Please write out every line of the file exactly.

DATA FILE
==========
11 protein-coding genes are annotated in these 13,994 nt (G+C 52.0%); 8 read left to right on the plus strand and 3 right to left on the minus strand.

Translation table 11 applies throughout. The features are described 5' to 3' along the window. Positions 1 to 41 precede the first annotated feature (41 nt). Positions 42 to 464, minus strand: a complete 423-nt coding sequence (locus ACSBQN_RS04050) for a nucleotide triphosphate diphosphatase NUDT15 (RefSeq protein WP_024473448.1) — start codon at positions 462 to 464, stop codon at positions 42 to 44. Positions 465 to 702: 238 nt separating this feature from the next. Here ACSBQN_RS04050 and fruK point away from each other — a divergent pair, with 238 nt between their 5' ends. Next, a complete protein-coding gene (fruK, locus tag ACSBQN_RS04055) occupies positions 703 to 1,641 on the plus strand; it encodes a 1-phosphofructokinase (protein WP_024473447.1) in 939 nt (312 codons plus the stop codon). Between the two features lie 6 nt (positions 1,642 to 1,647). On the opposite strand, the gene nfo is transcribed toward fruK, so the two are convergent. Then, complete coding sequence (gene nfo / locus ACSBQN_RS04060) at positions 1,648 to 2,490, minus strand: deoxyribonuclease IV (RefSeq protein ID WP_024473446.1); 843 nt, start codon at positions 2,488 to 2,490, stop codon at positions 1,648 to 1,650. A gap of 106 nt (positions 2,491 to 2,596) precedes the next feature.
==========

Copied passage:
11 protein-coding genes are annotated in these 13,994 nt (G+C 52.0%); 8 read left to right on the plus strand and 3 right to left on the minus strand.

Translation table 11 applies throughout. The features are described 5' to 3' along the window. Positions 1 to 41 precede the first annotated feature (41 nt). Positions 42 to 464, minus strand: a complete 423-nt coding sequence (locus ACSBQN_RS04050) for a nucleotide triphosphate diphosphatase NUDT15 (RefSeq protein WP_024473448.1) — start codon at positions 462 to 464, stop codon at positions 42 to 44. Positions 465 to 702: 238 nt separating this feature from the next. Here ACSBQN_RS04050 and fruK point away from each other — a divergent pair, with 238 nt between their 5' ends. Next, a complete protein-coding gene (fruK, locus tag ACSBQN_RS04055) occupies positions 703 to 1,641 on the plus strand; it encodes a 1-phosphofructokinase (protein WP_024473447.1) in 939 nt (312 codons plus the stop codon). Between the two features lie 6 nt (positions 1,642 to 1,647). On the opposite strand, the gene nfo is transcribed toward fruK, so the two are convergent. Then, complete coding sequence (gene nfo / locus ACSBQN_RS04060) at positions 1,648 to 2,490, minus strand: deoxyribonuclease IV (RefSeq protein ID WP_024473446.1); 843 nt, start codon at positions 2,488 to 2,490, stop codon at positions 1,648 to 1,650. A gap of 106 nt (positions 2,491 to 2,596) precedes the next feature.